Starch, glucose, fructose and sucrose contents
The major source of energy for seed germination and seedling growth is degradation of stored starch in seeds (Damaris et al., 2019). Starch is a key nutrient and major component that affects germination. Tolerant genotypes namely Vellimuthu, Karuppukavuni, CBMAS 14065, Kalanamak and Kodavilayan showed decreased starch contents of 8.52, 6.71, 7.01, 7.18 and 7.42 µmole/g FW respectively when measured after 6 days of anaerobic stress conditions compared to control. Starch degradation in rice seeds is a major mechanism related to submergence tolerance (Loreti et al., 2016). Starch values of 7.04 and 7.67 µmole/g FW were recorded in TKM13 and Anna R4 respectively under AG environment (Fig 1a). Percentage of starch breakdown was higher in tolerant genotypes (13.12% to 37.11%) compared to moderately tolerant genotypes (5.7% to 22.92%). For survival, starch utilization tends to be significant in AG stressed rice seeds (Loreti et al., 2018). All the seed quality traits were positively inter correlated and contributed towards anaerobic germination tolerance (Fig 4). Glucose and fructose content showed opposite trends as that of starch content.

Fig 1: Genetic variability for starch (a) and glucose (b) contents in rice seeds subjected to anaerobic stress.

Sugar availability plays a pivotal role in energy production under anoxic conditions as reported by Loreti et al., (2016). Glucose and fructose level was higher with decreased sucrose levels in coleoptiles of all rice genotypes under AG compared to normal condition (Fig 1a and 1b). At AG conditions, Karuppukavuni, CBMAS 14065, Kalanamak and Kodavilayan had higher glucose content (45.90, 43.97, 44.46 and 44.93 µmole/g FW) and fructose content (37.58, 36.59, 38.50 and 37.15 µmole/g FW) compared to normally grown seeds (Fig 1b). During germination, mixture of glucose and fructose is formed as a result of starch degradation (Muralikrisha and Nirmala, 2005). On the other hand, TKM13, Varappukudainchan and Anna R4 recorded lower glucose content (41.99, 41.71 and 43.07 µmole/g FW) and fructose content (37.41, 36.13 and 38.40 µmole/g FW) compared to tolerant genotypes under AG conditions (Fig 2a). Rough and brown rice showed increment in reducing sugars during germination (Moongngarm and Saetung 2010). Enhancement in reducing sugar plays a significant role in AG tolerance.Thus, AG tolerant genotypes degrade starch contents into soluble sugars at a faster rate.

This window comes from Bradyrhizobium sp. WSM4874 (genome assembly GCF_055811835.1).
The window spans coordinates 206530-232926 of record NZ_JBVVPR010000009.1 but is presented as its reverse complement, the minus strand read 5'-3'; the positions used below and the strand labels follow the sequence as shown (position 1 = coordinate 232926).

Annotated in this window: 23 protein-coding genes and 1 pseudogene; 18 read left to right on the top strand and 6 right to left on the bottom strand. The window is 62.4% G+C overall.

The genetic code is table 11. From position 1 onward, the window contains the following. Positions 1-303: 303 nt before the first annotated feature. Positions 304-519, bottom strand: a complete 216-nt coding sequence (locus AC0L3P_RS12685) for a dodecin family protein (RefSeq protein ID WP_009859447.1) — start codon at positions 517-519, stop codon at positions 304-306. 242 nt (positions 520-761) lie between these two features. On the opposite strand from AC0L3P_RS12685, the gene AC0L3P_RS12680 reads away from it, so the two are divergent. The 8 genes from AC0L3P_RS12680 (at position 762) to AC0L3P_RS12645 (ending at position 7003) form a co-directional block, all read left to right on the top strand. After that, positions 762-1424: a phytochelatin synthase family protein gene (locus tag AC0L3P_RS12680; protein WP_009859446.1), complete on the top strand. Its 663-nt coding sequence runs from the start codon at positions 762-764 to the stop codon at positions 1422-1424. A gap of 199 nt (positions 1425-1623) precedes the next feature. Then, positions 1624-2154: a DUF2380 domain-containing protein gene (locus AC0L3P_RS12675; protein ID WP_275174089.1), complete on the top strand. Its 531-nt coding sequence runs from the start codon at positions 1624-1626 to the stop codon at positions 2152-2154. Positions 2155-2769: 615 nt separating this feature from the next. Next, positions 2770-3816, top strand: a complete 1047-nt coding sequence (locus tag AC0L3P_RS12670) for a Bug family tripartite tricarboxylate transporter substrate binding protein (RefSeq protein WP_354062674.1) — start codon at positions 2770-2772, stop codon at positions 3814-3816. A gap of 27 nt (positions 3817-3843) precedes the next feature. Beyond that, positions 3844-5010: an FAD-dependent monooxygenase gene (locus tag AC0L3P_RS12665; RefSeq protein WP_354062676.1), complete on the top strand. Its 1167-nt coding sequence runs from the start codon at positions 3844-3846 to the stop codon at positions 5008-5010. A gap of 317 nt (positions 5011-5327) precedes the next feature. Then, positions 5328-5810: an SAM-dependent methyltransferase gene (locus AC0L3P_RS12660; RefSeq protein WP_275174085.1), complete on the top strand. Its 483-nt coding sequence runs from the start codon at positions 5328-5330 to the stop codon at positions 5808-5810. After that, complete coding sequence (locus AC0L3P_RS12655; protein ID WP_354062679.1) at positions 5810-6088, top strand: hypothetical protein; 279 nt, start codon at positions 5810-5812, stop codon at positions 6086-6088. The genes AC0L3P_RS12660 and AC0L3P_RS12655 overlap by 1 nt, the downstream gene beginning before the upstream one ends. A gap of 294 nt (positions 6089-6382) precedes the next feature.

Fig 2: Genetic variability for fructose (a) and sucrose (b) contents in rice seeds subjected to anaerobic stress.

Anaerobic stress generally decreased the sucrose contents. Sucrose degradation was faster in tolerant genotypes compared to moderately tolerant genotypes. Tolerant genotypes recorded lower sucrose levels of 15.22 µmole/g FW in Karuppukavuni while, higher level of 33.32 µmole/g FW in Vellimuthu under AG. In moderately tolerant genotypes, less sucrose content of 19.37 µmole/g FW was observed in TKM13 while, Norungan recorded 36.19 µmole/g FW of sucrose under AG environment (Fig 2b). Similar results were found on the report of Magneschi and Perata (2009) who stated that sucrose catabolism is an adaptive way to channeling sucrose into AG metabolism in rice and maize crops under anoxia conditions. During seed germination sucrose is the major source for embryo development that is consumed in large scale by tolerant lines compared to moderately tolerant genotypes. Due to these reasons, tolerant landraces under AG stress catabolise sucrose into glucose and fructose contents.
Correlation and cluster analysis of physiological traits under AG conditions